The response document indicates that the Government will seek to reform various aspects of the law on disqualification of company directors. When sufficient Parliamentary time is available, it will replace Schedule 1 of the Company Directors Disqualification Act 1986 (which sets out the matters which a court must take into account in determining whether or not a director is unfit). There will be a new, broader and more generic provision setting out the factors which will be considered and providing for consideration of the materiality of a director's conduct, culpability and track record, and the impact of the director's behaviour. The court or the Insolvency Service will have to take all of this into account in determining whether an individual should be disqualified and if so, for how long.
It will also seek to amend the current law to require the courts to take any overseas misconduct into account when deciding whether or not to disqualify, and to provide the Secretary of State with the power to disqualify an individual from acting as a director in the UK when convicted of a criminal offence in connection with the promotion, formation or management of a company overseas.
There are also proposals to better integrate sectoral regulation and the director disqualification regime, and to increase the time limit for instituting disqualification proceedings from two to three years from the earliest insolvency event. The courts will also be permitted to make a compensation order against a disqualified director where creditors have suffered identifiable losses from the director's misconduct. Liquidators and administrators will also be permitted to assign causes of action which at present only they have the right to pursue, to increase the chances of action being taken against disqualified directors for the benefit of creditors.
Other aspects of the Company Filing Requirements response
There are some welcome proposals which will lighten the administrative burden on company secretaries and others involved in the running of companies. In addition to the proposals on moving away from the annual return to a "check and confirm" approach, on allowing private companies to opt out of the requirement to keep their own registers and just update the public registers, and the streamlined director/company secretary appointment process, there will also be changes to simplify the statement of capital requirements, to allow Companies House to widen its use of electronic communication, to allow the Registrar of Companies to change a company's registered office address where the Registrar decides the company is not authorised to use the address it has supplied, and to introduce a faster strike-off process for both voluntary and compulsory strike-off.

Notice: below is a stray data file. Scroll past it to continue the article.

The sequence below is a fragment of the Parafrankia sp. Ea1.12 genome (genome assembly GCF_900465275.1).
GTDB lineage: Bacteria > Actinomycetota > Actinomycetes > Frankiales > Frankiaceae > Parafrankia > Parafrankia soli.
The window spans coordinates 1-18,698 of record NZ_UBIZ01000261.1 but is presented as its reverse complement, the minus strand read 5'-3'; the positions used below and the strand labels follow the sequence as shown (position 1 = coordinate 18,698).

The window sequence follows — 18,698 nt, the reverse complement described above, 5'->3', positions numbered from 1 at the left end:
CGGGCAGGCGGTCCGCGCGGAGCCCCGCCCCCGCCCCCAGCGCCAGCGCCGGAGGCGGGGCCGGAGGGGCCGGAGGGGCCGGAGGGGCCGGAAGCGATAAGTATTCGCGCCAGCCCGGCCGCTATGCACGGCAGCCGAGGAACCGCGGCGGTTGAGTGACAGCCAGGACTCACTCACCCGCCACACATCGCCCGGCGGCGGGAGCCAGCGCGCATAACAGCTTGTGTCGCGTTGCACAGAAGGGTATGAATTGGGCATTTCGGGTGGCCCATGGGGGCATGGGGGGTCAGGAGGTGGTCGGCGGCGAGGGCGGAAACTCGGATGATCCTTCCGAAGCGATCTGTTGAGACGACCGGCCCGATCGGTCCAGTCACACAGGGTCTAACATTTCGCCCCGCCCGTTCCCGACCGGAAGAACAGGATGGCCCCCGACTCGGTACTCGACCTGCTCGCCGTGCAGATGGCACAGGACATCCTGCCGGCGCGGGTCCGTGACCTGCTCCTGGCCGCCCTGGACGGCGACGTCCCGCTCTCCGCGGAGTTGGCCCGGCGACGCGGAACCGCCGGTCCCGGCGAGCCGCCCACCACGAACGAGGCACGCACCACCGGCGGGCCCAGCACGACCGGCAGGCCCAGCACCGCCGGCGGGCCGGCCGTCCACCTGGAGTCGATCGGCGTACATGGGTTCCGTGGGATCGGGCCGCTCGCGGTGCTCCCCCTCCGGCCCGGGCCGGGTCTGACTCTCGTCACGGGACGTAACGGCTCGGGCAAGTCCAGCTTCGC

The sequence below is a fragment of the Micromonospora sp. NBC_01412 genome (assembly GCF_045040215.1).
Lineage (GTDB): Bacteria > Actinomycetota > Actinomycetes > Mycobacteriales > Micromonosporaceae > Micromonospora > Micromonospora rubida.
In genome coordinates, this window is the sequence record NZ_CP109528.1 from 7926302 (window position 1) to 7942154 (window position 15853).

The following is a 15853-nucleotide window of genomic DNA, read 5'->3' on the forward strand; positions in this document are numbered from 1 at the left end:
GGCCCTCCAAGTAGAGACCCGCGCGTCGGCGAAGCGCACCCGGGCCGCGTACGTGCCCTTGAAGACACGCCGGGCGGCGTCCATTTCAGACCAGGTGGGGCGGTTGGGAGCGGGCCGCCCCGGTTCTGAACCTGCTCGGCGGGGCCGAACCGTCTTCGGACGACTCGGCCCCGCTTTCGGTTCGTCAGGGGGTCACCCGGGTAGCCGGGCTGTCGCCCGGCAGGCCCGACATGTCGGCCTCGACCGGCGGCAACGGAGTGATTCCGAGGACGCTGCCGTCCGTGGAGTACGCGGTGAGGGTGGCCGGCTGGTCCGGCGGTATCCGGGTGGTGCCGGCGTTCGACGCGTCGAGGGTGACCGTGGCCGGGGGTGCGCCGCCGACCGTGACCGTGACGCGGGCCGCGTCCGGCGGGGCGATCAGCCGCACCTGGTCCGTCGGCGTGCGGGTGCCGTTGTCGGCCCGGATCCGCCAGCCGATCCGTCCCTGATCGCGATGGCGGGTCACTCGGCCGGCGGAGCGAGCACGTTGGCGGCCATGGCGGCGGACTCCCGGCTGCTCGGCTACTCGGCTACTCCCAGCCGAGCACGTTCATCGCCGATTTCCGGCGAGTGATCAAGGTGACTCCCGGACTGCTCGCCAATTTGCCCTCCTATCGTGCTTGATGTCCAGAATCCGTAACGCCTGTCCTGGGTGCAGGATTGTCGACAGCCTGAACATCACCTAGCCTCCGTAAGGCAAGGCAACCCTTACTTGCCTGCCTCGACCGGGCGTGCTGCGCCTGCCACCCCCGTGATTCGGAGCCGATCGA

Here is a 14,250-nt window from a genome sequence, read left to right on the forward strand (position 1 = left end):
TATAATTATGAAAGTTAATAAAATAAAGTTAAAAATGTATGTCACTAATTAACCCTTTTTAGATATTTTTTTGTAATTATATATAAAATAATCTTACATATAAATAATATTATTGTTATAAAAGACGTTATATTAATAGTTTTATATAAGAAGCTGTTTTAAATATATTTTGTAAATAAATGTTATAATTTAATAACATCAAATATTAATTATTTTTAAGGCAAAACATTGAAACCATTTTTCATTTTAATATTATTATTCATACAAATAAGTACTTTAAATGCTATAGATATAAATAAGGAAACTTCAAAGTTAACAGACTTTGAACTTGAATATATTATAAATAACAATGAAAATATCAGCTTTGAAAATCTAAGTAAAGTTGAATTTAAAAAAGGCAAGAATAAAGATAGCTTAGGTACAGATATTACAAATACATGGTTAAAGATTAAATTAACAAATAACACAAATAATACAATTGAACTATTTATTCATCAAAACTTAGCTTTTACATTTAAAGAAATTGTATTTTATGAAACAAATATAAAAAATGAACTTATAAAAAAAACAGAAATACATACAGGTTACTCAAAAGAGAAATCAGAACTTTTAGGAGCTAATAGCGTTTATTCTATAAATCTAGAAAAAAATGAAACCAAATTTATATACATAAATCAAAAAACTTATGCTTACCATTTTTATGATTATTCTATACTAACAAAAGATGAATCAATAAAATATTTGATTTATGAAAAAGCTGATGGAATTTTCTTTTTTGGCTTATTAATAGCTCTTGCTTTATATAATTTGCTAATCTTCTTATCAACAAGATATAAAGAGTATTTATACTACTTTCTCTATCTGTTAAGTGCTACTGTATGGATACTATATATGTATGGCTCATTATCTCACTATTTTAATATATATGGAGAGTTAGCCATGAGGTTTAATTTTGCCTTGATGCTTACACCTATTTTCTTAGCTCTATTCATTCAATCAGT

Many of the changes outlined will require primary legislation, so change will not be immediate as legislation can only be passed when Parliamentary time allows. There will also need to be transitional periods for existing companies to implement the changes proposed. However, company secretaries and others involved in the running of companies should start to consider how the changes will impact on them.
For private companies, a key decision will be whether to opt out of the requirement to keep and maintain their own registers of members, directors, directors' residential addresses, secretaries and the proposed new requiement to hold a register of beneficial owners. This may reduce the administrative burden on the company in that, whilst it must still notify the registrar of all information for the public registers, it will no longer have to separately update its own registers.
Companies that will not be exempt from the new requirement to maintain a register of beneficial ownership should start to think about how they will obtain information about beneficial ownership. Groups that currently utilise corporate directors will need to keep an eye on whether they will be able to take advantage of the limited exemptions to the prohibition on corporate directors, and otherwise begin to consider how they will replace corporate directors with individuals. Corporate shareholders who appoint nominee directors to the boards of investee companies or joint venture companies will need to consider the impact of any changes to the "shadow director" regime, and make sure their point of view is adequately conveyed to the Government.